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Rome’s Aventine Hill Showcases Piranesi and the Glories of the Knights of Malta

The most peaceful and least touristy, this Roman neighborhood is jam-packed with a spectacular church, garden, art and history

The Grand Priory of the Knights of Malta. Photo: Wikimedia Commons

To celebrate Piranesi's 300th birthday in 2020, the Foreign Press were invited to visit the most special site on the the Aventine hill, the Knights of Malta’s Grand Priory, where the great architect, archeologist and engraver began by designing a picturesque square, decorating it with alternating obelisks and stelae. Canceled and delayed by Covid-19 restrictions in 2020, we finally visited this June 23....

Off-the-tourists’-beaten-track, the Aventine Hill is one of Rome’s most peaceful and least commercial residential neighborhoods, but with several sites worth a visit. Last year 15 members of the Foreign Press were invited to visit the most special one: the Knights of Malta’s Grand Priory.

The occasion was to celebrate Piranesi’s 300th birthday and visit his only architectural work, the neoclassical Church of St. Mary of the Priory. Because of Covid our visit was postponed until June 23, 2021, appropriately the feast day of St. John the Baptist, the Knights’ Patron saint.

Piranesi’s entrance to the Knights of Malta’s headquarters. Photo: Lucy Gordan

The Priory is at the Aventine Hill’s summit, on the ornately walled Square of the Knights of Malta (Piazza dei Cavalieri di Malta). In 1765 the Prior, Venetian Cardinal Giovanni Battista Rezzonico, the nephew of Pope Clement XIII (r. 1758-1769), commissioned his fellow Venetian, Giovanni Battista Piranesi (1720-1778) to spruce up the area.

Portrait of Giovanni Battista Piranesi by Pietro Labruzzi. Photo: Wikipedia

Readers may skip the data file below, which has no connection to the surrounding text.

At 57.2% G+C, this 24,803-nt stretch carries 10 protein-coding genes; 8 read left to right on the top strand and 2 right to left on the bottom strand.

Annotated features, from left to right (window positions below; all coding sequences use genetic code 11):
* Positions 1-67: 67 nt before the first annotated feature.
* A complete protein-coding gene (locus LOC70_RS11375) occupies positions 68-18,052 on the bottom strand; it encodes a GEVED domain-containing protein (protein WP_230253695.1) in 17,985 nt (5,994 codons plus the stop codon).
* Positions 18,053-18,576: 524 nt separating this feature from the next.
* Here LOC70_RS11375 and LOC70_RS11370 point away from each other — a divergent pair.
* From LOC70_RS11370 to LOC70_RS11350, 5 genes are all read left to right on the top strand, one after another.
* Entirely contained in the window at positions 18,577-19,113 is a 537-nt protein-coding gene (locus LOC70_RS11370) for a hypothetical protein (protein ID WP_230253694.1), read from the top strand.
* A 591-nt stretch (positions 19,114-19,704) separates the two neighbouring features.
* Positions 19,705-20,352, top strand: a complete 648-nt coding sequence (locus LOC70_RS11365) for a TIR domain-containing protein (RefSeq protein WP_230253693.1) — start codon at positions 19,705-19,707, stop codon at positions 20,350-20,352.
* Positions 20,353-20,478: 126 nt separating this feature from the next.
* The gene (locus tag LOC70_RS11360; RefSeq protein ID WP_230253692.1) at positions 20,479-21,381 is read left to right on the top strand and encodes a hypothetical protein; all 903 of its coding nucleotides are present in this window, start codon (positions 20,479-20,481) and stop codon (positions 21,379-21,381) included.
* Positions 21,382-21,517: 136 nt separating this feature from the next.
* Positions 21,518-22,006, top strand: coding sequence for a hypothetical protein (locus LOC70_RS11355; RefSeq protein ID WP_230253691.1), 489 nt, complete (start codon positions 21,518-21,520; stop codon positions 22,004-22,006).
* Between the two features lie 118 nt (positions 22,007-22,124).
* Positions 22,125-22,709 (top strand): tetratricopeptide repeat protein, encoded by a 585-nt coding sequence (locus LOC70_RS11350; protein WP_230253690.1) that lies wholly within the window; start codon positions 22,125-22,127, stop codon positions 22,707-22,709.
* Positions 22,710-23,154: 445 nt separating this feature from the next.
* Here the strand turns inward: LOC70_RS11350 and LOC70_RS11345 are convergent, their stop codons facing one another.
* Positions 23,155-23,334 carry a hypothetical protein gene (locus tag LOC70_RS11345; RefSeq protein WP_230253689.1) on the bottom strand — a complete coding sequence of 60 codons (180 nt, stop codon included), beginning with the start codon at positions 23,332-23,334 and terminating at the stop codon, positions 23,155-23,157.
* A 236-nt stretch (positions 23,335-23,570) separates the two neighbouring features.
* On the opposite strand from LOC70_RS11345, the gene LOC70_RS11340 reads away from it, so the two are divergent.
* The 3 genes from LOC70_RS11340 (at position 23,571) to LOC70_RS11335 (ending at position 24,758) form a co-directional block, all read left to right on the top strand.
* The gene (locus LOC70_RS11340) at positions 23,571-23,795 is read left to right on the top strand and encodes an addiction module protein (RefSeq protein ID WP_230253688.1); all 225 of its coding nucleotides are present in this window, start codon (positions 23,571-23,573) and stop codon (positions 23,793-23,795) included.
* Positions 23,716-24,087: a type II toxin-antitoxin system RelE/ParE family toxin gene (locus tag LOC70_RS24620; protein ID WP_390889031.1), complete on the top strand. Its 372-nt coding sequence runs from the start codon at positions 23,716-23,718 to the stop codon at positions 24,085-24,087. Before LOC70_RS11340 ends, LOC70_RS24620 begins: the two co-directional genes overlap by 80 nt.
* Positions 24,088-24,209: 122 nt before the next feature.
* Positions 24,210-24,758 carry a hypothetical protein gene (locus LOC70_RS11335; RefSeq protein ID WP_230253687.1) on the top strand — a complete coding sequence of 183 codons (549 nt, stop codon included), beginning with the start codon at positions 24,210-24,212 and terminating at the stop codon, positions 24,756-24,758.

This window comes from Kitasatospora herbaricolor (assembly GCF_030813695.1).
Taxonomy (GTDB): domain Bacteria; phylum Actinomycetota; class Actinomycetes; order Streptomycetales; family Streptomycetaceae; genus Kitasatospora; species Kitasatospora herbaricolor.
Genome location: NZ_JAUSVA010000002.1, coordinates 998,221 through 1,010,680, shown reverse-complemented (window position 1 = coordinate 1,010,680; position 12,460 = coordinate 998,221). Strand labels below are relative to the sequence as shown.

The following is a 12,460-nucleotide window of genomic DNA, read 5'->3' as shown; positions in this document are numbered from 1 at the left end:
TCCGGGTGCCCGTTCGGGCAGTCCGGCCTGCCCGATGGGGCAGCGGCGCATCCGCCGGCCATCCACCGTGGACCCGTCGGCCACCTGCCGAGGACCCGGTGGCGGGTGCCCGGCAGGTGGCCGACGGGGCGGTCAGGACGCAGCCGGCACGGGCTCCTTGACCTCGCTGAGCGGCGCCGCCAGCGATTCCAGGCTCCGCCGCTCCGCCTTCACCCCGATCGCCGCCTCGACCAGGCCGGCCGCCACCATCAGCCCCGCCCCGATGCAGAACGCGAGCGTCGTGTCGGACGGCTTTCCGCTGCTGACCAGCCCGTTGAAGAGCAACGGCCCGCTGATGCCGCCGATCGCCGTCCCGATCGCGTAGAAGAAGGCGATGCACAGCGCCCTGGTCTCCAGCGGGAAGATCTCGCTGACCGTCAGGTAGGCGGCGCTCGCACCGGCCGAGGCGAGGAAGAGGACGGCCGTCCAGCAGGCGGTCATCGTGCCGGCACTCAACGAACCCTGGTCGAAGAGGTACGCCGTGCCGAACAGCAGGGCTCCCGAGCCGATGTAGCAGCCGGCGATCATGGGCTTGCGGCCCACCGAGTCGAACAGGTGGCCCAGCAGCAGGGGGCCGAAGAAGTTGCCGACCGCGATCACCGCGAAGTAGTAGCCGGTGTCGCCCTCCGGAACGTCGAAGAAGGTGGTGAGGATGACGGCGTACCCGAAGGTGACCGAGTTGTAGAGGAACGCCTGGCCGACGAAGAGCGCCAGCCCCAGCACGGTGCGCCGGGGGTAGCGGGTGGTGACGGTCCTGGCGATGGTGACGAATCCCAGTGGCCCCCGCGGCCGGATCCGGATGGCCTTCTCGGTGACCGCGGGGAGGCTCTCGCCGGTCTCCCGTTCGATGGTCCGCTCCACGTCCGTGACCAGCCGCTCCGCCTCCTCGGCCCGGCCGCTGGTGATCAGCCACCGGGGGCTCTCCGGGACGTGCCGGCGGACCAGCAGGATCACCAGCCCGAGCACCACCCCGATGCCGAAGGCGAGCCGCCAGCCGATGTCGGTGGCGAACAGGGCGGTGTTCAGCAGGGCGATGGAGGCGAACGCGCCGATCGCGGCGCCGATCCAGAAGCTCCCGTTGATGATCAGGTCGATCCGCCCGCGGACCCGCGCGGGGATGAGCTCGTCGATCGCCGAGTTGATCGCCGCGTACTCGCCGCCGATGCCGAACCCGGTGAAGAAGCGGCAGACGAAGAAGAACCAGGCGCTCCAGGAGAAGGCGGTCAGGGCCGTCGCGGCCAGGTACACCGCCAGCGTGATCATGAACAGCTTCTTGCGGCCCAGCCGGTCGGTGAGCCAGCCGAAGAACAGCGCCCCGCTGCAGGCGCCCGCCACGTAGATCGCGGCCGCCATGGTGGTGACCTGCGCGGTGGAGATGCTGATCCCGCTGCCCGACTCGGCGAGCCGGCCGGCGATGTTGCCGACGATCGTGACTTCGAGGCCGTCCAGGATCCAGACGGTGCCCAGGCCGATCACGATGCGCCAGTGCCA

An architect, archeologist and engraver, Piranesi began by designing this picturesque square, decorating it with alternating obelisks and stelae. The stelae’s decorations feature shields and swords from the Rezzonico family’s coat-of-arms, and lyres, cameos, cornucopias, serpents, bird wings, and Pan pipes, all Piranesi’s favorite archeological symbols.

On one side of the Square is Rome’s international Benedictine seminary and the Church of Sant’Anselmo, where the monks sing Mass in Gregorian Chant on Sundays starting at 9:30 AM.

Across is a massive mysterious wooden door set in a monumental entrance, also designed by Piranesi. Its large bronze keyhole is one of Rome’s intriguing and very popular tourist sights. Looking through it, you’ll see in the distance a unique miniature view of St. Peter’s dome framed by a cypress-lined avenue.

Behind the door, usually shut, in a magnificent manicured garden of clipped hedges and rose bushes, is the Knights’ Priory with a distinctive tower. The site, which overlooks the Tiber, was already a fortified Benedictine monastery in the 10th century.

Later it belonged to the Templars, descendants of the Crusaders, but after Pope Clement V disbanded their Order in 1312, its ownership passed to the Knights Hospitallers, the predecessors of the Sovereign Military Order of Malta (SMOM), its owners since the 14th century.